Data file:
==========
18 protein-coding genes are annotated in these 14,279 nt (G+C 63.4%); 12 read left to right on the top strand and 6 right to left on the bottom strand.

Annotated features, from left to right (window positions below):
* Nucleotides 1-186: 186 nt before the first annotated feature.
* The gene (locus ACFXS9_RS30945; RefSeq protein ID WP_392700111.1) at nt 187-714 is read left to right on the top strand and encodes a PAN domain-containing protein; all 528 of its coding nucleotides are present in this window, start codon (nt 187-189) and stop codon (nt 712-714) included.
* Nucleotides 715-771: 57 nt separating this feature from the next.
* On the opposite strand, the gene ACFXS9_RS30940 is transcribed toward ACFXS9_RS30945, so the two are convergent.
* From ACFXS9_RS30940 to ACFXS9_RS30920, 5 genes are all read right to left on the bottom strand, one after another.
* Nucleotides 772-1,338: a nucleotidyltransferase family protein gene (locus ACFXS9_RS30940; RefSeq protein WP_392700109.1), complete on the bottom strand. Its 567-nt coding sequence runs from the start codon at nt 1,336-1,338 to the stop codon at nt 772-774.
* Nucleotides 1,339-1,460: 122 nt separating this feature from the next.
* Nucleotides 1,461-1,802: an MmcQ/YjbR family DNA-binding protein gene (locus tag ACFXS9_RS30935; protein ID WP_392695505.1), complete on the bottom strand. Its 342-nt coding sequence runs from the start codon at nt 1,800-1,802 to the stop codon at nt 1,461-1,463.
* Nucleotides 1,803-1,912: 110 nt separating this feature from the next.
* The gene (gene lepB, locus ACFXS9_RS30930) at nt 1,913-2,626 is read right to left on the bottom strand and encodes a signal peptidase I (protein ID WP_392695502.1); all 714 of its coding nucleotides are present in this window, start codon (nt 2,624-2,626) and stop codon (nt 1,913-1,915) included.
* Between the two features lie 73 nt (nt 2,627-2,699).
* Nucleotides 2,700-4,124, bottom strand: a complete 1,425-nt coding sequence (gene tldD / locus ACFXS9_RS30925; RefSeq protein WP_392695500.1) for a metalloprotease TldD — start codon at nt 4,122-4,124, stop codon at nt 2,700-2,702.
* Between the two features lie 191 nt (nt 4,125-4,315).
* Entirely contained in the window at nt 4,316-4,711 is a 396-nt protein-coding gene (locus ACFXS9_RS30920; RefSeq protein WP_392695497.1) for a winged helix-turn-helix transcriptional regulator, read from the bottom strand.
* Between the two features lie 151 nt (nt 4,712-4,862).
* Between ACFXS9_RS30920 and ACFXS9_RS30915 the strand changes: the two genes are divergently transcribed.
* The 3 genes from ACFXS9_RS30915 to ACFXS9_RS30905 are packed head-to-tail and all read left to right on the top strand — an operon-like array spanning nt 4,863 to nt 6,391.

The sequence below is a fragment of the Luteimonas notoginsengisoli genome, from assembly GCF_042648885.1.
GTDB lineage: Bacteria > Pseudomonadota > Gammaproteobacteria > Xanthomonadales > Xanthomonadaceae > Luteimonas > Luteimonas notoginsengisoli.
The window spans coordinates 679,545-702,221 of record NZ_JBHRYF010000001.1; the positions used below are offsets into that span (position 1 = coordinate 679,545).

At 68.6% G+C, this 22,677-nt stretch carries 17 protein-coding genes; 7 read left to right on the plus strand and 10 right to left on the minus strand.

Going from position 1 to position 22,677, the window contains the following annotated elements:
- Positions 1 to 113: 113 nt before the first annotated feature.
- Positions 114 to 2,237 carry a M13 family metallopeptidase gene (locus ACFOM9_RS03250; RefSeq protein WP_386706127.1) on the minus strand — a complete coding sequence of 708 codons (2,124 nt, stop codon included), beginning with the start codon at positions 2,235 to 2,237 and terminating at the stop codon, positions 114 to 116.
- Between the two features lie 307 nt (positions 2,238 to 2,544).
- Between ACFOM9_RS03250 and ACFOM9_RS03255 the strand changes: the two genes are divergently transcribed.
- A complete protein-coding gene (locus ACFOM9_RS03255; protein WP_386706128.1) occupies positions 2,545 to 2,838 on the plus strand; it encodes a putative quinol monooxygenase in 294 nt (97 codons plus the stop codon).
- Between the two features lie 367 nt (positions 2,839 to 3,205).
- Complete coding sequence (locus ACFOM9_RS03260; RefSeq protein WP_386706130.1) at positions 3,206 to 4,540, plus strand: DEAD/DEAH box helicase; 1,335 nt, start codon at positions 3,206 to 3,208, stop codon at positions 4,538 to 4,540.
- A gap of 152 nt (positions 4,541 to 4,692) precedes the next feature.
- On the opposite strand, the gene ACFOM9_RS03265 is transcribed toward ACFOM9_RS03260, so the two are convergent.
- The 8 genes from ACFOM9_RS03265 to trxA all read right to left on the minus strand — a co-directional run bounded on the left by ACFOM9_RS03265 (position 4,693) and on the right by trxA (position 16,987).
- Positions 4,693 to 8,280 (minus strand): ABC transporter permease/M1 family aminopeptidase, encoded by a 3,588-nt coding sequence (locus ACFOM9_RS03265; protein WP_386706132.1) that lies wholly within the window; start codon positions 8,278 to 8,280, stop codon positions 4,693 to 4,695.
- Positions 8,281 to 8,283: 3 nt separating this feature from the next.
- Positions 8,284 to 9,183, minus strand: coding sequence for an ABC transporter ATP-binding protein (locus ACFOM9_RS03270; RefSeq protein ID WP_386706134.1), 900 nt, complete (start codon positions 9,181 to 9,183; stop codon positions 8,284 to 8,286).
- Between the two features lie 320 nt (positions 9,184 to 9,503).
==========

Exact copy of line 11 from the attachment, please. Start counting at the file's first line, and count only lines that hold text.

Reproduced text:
* Nucleotides 1,803-1,912: 110 nt separating this feature from the next.